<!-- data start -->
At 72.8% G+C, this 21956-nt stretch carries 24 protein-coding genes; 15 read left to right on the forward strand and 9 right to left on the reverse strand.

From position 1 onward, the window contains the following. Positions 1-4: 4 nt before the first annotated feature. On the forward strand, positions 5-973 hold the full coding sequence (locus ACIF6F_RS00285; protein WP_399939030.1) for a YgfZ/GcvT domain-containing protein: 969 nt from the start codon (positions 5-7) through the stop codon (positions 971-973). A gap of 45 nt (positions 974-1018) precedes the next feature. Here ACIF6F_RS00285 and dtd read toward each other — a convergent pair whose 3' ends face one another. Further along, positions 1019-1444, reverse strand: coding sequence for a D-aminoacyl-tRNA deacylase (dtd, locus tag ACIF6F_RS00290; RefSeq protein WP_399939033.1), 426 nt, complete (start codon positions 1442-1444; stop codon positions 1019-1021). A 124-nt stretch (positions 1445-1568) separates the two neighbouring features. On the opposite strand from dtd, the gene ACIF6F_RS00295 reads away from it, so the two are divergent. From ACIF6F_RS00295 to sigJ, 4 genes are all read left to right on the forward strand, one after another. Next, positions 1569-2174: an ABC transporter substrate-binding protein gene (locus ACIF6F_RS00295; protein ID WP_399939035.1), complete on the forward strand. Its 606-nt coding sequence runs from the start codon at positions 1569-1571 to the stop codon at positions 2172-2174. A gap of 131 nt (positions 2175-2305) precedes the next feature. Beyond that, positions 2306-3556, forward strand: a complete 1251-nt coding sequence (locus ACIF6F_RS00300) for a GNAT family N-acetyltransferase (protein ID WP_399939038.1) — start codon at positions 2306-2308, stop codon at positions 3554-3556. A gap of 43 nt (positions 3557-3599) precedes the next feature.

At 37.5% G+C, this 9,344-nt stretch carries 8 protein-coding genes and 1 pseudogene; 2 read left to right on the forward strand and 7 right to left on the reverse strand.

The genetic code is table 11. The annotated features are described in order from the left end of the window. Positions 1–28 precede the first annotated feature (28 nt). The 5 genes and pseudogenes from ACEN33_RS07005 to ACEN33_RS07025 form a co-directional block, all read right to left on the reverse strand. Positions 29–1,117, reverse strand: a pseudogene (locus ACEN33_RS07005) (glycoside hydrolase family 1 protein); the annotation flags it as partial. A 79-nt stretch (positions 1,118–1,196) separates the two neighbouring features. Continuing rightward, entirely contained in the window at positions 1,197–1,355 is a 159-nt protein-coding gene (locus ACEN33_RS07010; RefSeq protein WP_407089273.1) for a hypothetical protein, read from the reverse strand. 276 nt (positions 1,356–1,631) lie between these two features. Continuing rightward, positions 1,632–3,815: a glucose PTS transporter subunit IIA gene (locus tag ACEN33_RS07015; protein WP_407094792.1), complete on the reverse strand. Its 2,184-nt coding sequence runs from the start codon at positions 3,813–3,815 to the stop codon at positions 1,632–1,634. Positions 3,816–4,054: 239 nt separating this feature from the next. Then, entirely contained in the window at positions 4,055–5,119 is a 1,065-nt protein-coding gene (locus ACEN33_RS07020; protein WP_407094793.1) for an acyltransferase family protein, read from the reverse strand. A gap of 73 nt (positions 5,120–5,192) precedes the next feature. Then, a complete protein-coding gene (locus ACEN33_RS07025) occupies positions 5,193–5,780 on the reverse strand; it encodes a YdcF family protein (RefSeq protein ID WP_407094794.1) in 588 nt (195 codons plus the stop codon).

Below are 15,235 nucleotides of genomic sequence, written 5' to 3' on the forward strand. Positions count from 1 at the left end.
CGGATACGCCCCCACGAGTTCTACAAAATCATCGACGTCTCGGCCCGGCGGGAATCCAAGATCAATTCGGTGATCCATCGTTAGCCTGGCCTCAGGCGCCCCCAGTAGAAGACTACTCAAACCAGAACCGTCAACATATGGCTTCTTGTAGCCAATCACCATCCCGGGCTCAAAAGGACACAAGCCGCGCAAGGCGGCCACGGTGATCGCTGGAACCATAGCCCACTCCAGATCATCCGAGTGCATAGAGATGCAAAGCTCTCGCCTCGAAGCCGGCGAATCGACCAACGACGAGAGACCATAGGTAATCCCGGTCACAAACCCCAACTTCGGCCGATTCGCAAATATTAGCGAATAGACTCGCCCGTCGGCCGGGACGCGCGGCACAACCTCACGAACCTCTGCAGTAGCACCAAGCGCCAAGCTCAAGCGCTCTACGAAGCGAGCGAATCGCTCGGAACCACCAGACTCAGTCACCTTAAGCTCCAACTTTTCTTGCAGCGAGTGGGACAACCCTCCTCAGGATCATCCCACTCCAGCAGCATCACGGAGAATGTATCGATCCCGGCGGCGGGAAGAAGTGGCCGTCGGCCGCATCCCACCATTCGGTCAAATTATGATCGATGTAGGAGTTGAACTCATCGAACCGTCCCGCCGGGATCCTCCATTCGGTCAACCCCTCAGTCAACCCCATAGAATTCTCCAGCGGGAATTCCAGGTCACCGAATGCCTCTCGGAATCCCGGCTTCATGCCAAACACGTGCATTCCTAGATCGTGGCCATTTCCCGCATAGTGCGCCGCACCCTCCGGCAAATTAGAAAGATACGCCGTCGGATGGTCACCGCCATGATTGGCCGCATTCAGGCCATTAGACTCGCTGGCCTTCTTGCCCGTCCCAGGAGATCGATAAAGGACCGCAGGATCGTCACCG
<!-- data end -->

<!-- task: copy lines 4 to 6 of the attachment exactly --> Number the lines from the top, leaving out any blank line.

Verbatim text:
The genetic code is table 11. The annotated features are described in order from the left end of the window. Positions 1–28 precede the first annotated feature (28 nt). The 5 genes and pseudogenes from ACEN33_RS07005 to ACEN33_RS07025 form a co-directional block, all read right to left on the reverse strand. Positions 29–1,117, reverse strand: a pseudogene (locus ACEN33_RS07005) (glycoside hydrolase family 1 protein); the annotation flags it as partial. A 79-nt stretch (positions 1,118–1,196) separates the two neighbouring features. Continuing rightward, entirely contained in the window at positions 1,197–1,355 is a 159-nt protein-coding gene (locus ACEN33_RS07010; RefSeq protein WP_407089273.1) for a hypothetical protein, read from the reverse strand. 276 nt (positions 1,356–1,631) lie between these two features. Continuing rightward, positions 1,632–3,815: a glucose PTS transporter subunit IIA gene (locus tag ACEN33_RS07015; protein WP_407094792.1), complete on the reverse strand. Its 2,184-nt coding sequence runs from the start codon at positions 3,813–3,815 to the stop codon at positions 1,632–1,634. Positions 3,816–4,054: 239 nt separating this feature from the next. Then, entirely contained in the window at positions 4,055–5,119 is a 1,065-nt protein-coding gene (locus ACEN33_RS07020; protein WP_407094793.1) for an acyltransferase family protein, read from the reverse strand. A gap of 73 nt (positions 5,120–5,192) precedes the next feature. Then, a complete protein-coding gene (locus ACEN33_RS07025) occupies positions 5,193–5,780 on the reverse strand; it encodes a YdcF family protein (RefSeq protein ID WP_407094794.1) in 588 nt (195 codons plus the stop codon).

Below are 15,235 nucleotides of genomic sequence, written 5' to 3' on the forward strand. Positions count from 1 at the left end.
CGGATACGCCCCCACGAGTTCTACAAAATCATCGACGTCTCGGCCCGGCGGGAATCCAAGATCAATTCGGTGATCCATCGTTAGCCTGGCCTCAGGCGCCCCCAGTAGAAGACTACTCAAACCAGAACCGTCAACATATGGCTTCTTGTAGCCAATCACCATCCCGGGCTCAAAAGGACACAAGCCGCGCAAGGCGGCCACGGTGATCGCTGGAACCATAGCCCACTCCAGATCATCCGAGTGCATAGAGATGCAAAGCTCTCGCCTCGAAGCCGGCGAATCGACCAACGACGAGAGACCATAGGTAATCCCGGTCACAAACCCCAACTTCGGCCGATTCGCAAATATTAGCGAATAGACTCGCCCGTCGGCCGGGACGCGCGGCACAACCTCACGAACCTCTGCAGTAGCACCAAGCGCCAAGCTCAAGCGCTCTACGAAGCGAGCGAATCGCTCGGAACCACCAGACTCAGTCACCTTAAGCTCCAACTTTTCTTGCAGCGAGTGGGACAACCCTCCTCAGGATCATCCCACTCCAGCAGCATCACGGAGAATGTATCGATCCCGGCGGCGGGAAGAAGTGGCCGTCGGCCGCATCCCACCATTCGGTCAAATTATGATCGATGTAGGAGTTGAACTCATCGAACCGTCCCGCCGGGATCCTCCATTCGGTCAACCCCTCAGTCAACCCCATAGAATTCTCCAGCGGGAATTCCAGGTCACCGAATGCCTCTCGGAATCCCGGCTTCATGCCAAACACGTGCATTCCTAGATCGTGGCCATTTCCCGCATAGTGCGCCGCACCCTCCGGCAAATTAGAAAGATACGCCGTCGGATGGTCACCGCCATGATTGGCCGCATTCAGGCCATTAGACTCGCTGGCCTTCTTGCCCGTCCCAGGAGATCGATAAAGGACCGCAGGATCGTCACCG